WASHINGTON (CN) — The House voted Tuesday night to hold former president Donald Trump's ex-Chief of Staff Mark Meadows in contempt after an agreement for the former White House official to work with the committee investigating the Jan. 6 attack fell through last week.
The House voted 222–218 on Tuesday to find Meadows in contempt for refusing to testify before the investigative committee, a vote that largely split down party lines and revealed the severe partisan tensions surrounding the committee's investigation and its attempts to get detailed testimony from those who were closest to the former president as his supporters laid siege to the Capitol building.
“We are here with great sadness. We are here recognizing and understanding the seriousness of the situation,” Representative Liz Cheney, one of two Republicans on the Jan. 6 committee, said on the floor of the House ahead of the vote.
Cheney and Representative Adam Kinzinger of Illinois were the only Republicans to vote in favor of holding Meadows in contempt.
Whether Meadows will face criminal charges for his defiance is now up to the U.S. attorney's office in D.C., and while former Trump ally Steve Bannon has been charged for his refusal to comply with the investigation, Meadows' own fate remains in question.
Meadows did initially reach an agreement with the committee last month, turning over thousands of documents and personal texts and emails to the panel.
But his assertions that his previous position as a White House official gave him executive privilege and exempted him from having to testify before the committee led to the dissolution of the deal as House lawmakers asserted Meadows needed to answer questions before the panel about his communications with former President Donald Trump and the documents he turned over to the committee.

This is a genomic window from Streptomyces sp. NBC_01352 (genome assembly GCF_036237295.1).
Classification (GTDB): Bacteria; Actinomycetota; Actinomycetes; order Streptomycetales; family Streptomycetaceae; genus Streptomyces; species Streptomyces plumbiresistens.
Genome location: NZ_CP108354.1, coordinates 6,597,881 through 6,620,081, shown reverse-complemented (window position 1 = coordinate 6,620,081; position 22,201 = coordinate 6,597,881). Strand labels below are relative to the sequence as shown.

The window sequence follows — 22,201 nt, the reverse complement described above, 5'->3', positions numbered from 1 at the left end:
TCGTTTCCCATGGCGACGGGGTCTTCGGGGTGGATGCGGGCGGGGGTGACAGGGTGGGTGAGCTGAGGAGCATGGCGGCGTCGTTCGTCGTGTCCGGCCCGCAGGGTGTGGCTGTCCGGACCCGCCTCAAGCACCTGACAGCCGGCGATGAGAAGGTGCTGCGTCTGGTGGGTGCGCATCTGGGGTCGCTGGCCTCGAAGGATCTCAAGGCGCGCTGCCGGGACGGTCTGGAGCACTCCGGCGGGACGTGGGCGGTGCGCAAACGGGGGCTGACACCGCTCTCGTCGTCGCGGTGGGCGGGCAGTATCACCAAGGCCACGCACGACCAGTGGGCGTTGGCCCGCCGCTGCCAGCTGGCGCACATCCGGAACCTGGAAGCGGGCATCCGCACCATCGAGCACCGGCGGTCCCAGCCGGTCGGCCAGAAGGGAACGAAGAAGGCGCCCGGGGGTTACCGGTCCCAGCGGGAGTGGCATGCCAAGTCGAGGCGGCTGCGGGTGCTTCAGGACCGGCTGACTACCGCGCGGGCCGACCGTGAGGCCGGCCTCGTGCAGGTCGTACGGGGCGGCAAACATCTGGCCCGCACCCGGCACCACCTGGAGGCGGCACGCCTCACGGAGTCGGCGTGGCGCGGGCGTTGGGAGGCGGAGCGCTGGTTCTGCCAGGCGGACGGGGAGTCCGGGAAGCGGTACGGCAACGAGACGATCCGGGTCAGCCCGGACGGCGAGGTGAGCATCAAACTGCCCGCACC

During a Monday night committee meeting, some of the documents, including personal texts, Meadows disclosed to the committee came to light for the first time, providing startling insight into the conversations surrounding the former president's advisors as his supporters stormed the Capitol in an attempt to overturn the election.
Cheney read out messages sent to Meadows on Jan. 6, including a text thread between the former chief of staff and Donald Trump Jr. in which the former president's eldest son urged Meadows to call for Trump to step in and hold an Oval Office address as rioters invaded the Capitol building.
"He's got to condemn this shit ASAP," Trump Jr. wrote.
"I'm pushing it hard, I agree," Meadows wrote back, according to Cheney.
Multiple Fox News hosts, who have since downplayed the intensity and terror of the attack, also sent messages to Meadows urging for the president to intervene and call for an end to the attack.
"Mark, the president needs to tell people in the Capitol to go home. This is hurting all of us. He is destroying his legacy," Fox TV personality Laura Ingraham wrote to Meadows, according to Cheney.
"Can he make a statement? Ask people to leave the Capitol," Sean Hannity texted Meadows.
Members of the investigative committee said the messages require Meadows' testimony, raising questions about the former president's conversations with his advisors and why the president did not publicly condemn the attack by his supporters.
“All of these texts and hundreds more like them lead to hundreds of questions that we have about the sequence of events on Jan. 6. Who did what in response to different pleas from lawmakers, Democrat and Republican alike? Who did what in response to these pleas coming in from members of the media and from members of the Trump family? What was the sequence of events?" Representative Jamie Raskin, a Democrat from Maryland and member of the Jan. 6 panel, said.